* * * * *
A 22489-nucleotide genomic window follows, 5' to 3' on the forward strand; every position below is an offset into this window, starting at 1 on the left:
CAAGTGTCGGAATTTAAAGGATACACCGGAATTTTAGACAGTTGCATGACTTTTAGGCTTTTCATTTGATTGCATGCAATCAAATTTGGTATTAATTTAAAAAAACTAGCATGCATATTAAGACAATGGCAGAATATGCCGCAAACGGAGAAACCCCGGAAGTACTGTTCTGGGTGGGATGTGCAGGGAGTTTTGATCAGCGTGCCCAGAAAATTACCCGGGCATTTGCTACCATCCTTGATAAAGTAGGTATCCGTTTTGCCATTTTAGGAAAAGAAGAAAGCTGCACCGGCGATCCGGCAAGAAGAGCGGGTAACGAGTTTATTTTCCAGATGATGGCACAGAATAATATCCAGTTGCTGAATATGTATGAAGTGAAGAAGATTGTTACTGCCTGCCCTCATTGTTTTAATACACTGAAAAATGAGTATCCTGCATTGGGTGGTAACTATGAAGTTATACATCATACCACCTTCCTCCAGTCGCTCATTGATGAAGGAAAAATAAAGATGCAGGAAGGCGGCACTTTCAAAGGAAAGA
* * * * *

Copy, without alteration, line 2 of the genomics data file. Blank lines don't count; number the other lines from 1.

CAAGTGTCGGAATTTAAAGGATACACCGGAATTTTAGACAGTTGCATGACTTTTAGGCTTTTCATTTGATTGCATGCAATCAAATTTGGTATTAATTTAAAAAAACTAGCATGCATATTAAGACAATGGCAGAATATGCCGCAAACGGAGAAACCCCGGAAGTACTGTTCTGGGTGGGATGTGCAGGGAGTTTTGATCAGCGTGCCCAGAAAATTACCCGGGCATTTGCTACCATCCTTGATAAAGTAGGTATCCGTTTTGCCATTTTAGGAAAAGAAGAAAGCTGCACCGGCGATCCGGCAAGAAGAGCGGGTAACGAGTTTATTTTCCAGATGATGGCACAGAATAATATCCAGTTGCTGAATATGTATGAAGTGAAGAAGATTGTTACTGCCTGCCCTCATTGTTTTAATACACTGAAAAATGAGTATCCTGCATTGGGTGGTAACTATGAAGTTATACATCATACCACCTTCCTCCAGTCGCTCATTGATGAAGGAAAAATAAAGATGCAGGAAGGCGGCACTTTCAAAGGAAAGA